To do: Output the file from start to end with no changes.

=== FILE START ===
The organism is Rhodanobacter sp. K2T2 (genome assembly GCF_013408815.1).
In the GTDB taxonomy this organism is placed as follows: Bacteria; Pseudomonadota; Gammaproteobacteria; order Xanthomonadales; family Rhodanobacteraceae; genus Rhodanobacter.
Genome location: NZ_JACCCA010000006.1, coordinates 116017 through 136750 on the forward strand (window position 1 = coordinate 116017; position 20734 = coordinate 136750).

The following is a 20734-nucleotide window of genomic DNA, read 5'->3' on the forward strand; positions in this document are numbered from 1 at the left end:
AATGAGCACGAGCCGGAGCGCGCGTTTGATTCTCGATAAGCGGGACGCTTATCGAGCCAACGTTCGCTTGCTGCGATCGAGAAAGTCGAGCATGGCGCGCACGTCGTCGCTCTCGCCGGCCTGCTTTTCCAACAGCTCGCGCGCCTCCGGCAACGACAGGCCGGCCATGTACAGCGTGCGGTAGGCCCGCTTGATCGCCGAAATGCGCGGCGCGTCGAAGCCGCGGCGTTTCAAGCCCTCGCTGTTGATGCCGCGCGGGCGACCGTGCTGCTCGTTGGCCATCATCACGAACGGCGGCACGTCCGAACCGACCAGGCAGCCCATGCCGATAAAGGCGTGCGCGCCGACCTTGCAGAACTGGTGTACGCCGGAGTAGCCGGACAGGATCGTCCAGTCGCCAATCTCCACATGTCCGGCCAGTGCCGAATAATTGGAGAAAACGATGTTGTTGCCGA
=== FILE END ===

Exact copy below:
The organism is Rhodanobacter sp. K2T2 (genome assembly GCF_013408815.1).
In the GTDB taxonomy this organism is placed as follows: Bacteria; Pseudomonadota; Gammaproteobacteria; order Xanthomonadales; family Rhodanobacteraceae; genus Rhodanobacter.
Genome location: NZ_JACCCA010000006.1, coordinates 116017 through 136750 on the forward strand (window position 1 = coordinate 116017; position 20734 = coordinate 136750).

The following is a 20734-nucleotide window of genomic DNA, read 5'->3' on the forward strand; positions in this document are numbered from 1 at the left end:
AATGAGCACGAGCCGGAGCGCGCGTTTGATTCTCGATAAGCGGGACGCTTATCGAGCCAACGTTCGCTTGCTGCGATCGAGAAAGTCGAGCATGGCGCGCACGTCGTCGCTCTCGCCGGCCTGCTTTTCCAACAGCTCGCGCGCCTCCGGCAACGACAGGCCGGCCATGTACAGCGTGCGGTAGGCCCGCTTGATCGCCGAAATGCGCGGCGCGTCGAAGCCGCGGCGTTTCAAGCCCTCGCTGTTGATGCCGCGCGGGCGACCGTGCTGCTCGTTGGCCATCATCACGAACGGCGGCACGTCCGAACCGACCAGGCAGCCCATGCCGATAAAGGCGTGCGCGCCGACCTTGCAGAACTGGTGTACGCCGGAGTAGCCGGACAGGATCGTCCAGTCGCCAATCTCCACATGTCCGGCCAGTGCCGAATAATTGGAGAAAACGATGTTGTTGCCGA